What You See Is Not What You (Would) Get: Adventures in Parallel Performance Overhead Compensation
|Author:||Allen D. Malony University of Oregon|
|Date:||October 27, 2005|
Parallel performance profiling and tracing generates measurement overhead during parallel program execution. Measurement overhead, in turn, introduces intrusion in a program's runtime performance behavior. Intrusion can be mitigated by controlling instrumentation degree, allowing a tradeoff of accuracy for detail. Alternatively, the accuracy in performance results can be improved by reducing the intrusion error due to measurement overhead. Models for compensation of measurement overhead in parallel performance profiling and tracing are described. An approach based on rational reconstruction is used to understand properties of compensation solutions for different parallel scenarios. From this analysis, a general algorithm for on-the-fly overhead assessment and compensation is derived for parallel profiling. For tracing, the algorithms are run post-mortem, allowing for the use of additional performance information (modeled or derived) to improve parallel performance estimates.
The techniques for compensation analysis in parallel performance profiling and tracing have been implemented in the TAU parallel performance system and the EPILOG/Expert trace analysis package. This is described and we highlight the implementation problems for MPI message passing programs. Experimental results are shown for the NAS parallel benchmarks and other applications demonstrating that overhead compensation can be effective in improving the accuracy of measured performance data. For one case study, it is shown that the error due to measurement intrusion can be reduced from 85% (what you see) to less than 1% (what you get).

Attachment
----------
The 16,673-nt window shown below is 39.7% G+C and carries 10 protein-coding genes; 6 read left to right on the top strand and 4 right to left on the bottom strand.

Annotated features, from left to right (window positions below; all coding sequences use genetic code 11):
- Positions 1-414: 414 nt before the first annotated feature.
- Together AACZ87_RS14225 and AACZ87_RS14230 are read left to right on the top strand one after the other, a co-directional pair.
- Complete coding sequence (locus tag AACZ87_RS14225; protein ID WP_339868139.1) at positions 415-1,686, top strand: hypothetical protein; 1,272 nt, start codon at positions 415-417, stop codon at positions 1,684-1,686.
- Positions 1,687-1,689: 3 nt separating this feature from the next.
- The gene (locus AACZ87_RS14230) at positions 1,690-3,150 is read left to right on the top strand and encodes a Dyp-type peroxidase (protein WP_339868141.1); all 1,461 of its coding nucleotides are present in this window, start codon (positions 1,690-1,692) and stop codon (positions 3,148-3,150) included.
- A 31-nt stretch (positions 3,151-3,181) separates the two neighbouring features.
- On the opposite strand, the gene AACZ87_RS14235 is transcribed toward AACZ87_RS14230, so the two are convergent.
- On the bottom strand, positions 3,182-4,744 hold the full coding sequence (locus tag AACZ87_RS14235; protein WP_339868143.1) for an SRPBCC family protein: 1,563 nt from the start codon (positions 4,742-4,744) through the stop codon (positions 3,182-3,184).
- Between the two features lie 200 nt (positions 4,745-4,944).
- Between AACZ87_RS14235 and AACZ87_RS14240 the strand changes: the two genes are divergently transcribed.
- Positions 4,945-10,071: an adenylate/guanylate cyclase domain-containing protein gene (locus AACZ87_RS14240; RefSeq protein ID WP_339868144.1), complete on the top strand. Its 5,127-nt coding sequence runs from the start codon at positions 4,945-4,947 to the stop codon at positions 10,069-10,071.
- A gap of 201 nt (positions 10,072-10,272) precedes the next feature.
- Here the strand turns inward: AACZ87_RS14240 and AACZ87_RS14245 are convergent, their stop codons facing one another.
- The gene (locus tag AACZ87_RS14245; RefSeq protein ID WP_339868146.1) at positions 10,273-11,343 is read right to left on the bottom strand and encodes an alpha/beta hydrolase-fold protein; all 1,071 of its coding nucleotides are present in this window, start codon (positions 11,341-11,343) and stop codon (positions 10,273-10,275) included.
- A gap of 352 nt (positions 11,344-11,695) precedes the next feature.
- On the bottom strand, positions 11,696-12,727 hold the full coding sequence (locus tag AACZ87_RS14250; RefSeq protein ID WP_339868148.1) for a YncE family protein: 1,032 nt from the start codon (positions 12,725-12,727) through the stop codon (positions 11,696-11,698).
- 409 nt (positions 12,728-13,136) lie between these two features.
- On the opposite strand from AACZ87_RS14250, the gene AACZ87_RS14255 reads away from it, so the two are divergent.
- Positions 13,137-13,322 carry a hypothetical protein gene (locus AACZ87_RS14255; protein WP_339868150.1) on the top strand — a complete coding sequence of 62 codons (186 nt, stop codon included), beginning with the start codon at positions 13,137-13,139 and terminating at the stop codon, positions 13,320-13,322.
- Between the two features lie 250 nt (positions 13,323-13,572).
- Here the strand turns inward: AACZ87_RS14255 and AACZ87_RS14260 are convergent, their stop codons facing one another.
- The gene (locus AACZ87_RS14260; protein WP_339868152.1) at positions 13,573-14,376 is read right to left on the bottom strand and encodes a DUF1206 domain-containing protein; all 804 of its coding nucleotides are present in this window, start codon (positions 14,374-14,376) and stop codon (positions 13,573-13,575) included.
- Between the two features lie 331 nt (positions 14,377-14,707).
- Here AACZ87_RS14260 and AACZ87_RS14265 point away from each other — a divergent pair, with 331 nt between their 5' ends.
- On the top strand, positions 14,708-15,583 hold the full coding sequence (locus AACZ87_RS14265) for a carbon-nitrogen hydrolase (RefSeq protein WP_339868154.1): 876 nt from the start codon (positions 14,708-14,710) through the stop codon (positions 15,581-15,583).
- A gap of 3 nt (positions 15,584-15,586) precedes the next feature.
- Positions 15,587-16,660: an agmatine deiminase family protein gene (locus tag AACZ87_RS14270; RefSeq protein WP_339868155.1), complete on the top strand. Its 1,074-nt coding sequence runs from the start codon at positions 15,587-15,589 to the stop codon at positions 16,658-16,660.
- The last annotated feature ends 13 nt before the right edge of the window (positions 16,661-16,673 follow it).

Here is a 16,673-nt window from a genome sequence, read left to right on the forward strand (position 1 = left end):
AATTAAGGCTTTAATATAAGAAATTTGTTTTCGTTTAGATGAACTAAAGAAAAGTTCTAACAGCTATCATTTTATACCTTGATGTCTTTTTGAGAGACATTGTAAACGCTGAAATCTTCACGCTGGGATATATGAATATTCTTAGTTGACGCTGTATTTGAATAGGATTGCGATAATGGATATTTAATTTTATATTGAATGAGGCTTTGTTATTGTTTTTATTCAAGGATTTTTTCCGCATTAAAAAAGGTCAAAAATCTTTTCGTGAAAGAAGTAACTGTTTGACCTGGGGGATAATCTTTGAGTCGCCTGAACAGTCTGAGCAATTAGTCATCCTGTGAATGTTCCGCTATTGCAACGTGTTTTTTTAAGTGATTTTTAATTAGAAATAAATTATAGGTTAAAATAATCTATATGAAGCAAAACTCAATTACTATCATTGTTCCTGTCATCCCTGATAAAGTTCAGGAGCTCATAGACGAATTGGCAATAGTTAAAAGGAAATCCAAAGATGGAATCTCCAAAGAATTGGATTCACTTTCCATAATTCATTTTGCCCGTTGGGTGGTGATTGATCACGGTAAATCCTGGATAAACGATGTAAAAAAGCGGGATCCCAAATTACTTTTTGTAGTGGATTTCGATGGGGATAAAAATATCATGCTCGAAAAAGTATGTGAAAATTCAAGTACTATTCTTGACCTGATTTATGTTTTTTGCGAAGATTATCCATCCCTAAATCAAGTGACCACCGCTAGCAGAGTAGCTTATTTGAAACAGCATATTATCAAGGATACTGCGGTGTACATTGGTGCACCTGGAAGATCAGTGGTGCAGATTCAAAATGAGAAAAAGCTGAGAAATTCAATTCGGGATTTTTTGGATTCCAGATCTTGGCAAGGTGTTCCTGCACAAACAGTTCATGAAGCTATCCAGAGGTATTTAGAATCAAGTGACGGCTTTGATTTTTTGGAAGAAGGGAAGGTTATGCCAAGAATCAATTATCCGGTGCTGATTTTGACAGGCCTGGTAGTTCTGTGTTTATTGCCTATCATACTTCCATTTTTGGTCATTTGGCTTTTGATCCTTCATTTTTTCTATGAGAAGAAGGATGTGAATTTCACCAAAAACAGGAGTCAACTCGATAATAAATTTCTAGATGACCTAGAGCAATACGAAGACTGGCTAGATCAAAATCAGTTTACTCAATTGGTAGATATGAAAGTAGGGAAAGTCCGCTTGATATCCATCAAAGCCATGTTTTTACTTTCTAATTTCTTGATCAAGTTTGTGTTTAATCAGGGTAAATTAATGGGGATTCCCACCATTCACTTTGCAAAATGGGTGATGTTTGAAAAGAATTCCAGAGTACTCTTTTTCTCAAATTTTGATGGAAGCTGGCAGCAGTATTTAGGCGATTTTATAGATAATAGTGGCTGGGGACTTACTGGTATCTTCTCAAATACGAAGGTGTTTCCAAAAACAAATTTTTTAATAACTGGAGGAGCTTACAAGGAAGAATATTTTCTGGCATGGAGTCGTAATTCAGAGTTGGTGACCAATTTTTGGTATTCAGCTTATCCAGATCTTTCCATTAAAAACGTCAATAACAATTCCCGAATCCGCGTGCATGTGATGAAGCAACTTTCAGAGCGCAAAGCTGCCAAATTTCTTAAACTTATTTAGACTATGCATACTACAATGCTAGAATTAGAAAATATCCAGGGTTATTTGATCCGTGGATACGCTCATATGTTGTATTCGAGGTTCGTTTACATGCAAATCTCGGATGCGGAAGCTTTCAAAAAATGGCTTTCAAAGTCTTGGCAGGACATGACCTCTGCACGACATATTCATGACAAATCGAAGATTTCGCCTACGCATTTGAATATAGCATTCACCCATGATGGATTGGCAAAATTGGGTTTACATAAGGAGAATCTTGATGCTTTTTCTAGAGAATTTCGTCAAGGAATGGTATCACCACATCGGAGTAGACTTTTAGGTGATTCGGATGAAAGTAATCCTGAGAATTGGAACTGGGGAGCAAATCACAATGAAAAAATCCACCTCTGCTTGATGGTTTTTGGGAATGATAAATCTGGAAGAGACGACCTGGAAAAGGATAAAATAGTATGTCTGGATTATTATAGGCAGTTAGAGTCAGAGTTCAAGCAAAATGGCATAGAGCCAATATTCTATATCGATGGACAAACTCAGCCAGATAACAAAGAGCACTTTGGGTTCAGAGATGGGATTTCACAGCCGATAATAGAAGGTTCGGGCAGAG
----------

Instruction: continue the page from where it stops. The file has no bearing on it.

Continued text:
Dr. Allen D. Malony is a Professor in the Department of Computer and Information Science at the Unversity of Oregon. He received the Ph.D. degree from the University of Illinois at Urbana-Champaign in October 1990, joining the faculty at Oregon in 1991. Dr. Malony was a Fulbright Research Scholar to The Netherlands in 1991 and to Austria in 1999. He was awarded the NSF National Young Investigator award in 1994 and the Alexander von Humboldt Research Award for Senior U.S. Scientists by the Alexander von Humboldt Foundation in 2002.
Dr. Malony's research interests are in parallel computing, performance analysis, supercomputing, and scientific software environments. He is the Director of the Performance Research Laboratory at the University of Oregon where he manages research and development projects funded by the Department of Energy and the National Science Foundation. Dr. Malony's research interests extend to computing and information processing systems for neuroscience research. He is the Director of the NeuroInformatics Center (NIC) at the University of Oregon. The NIC is developing advanced integrated neuroimaging tools that combine EEG and MRI methods for next-generation brain analysis. Grid technologies and high-performance computing are being used by the NIC to prototype network-based systems for medical service delivery.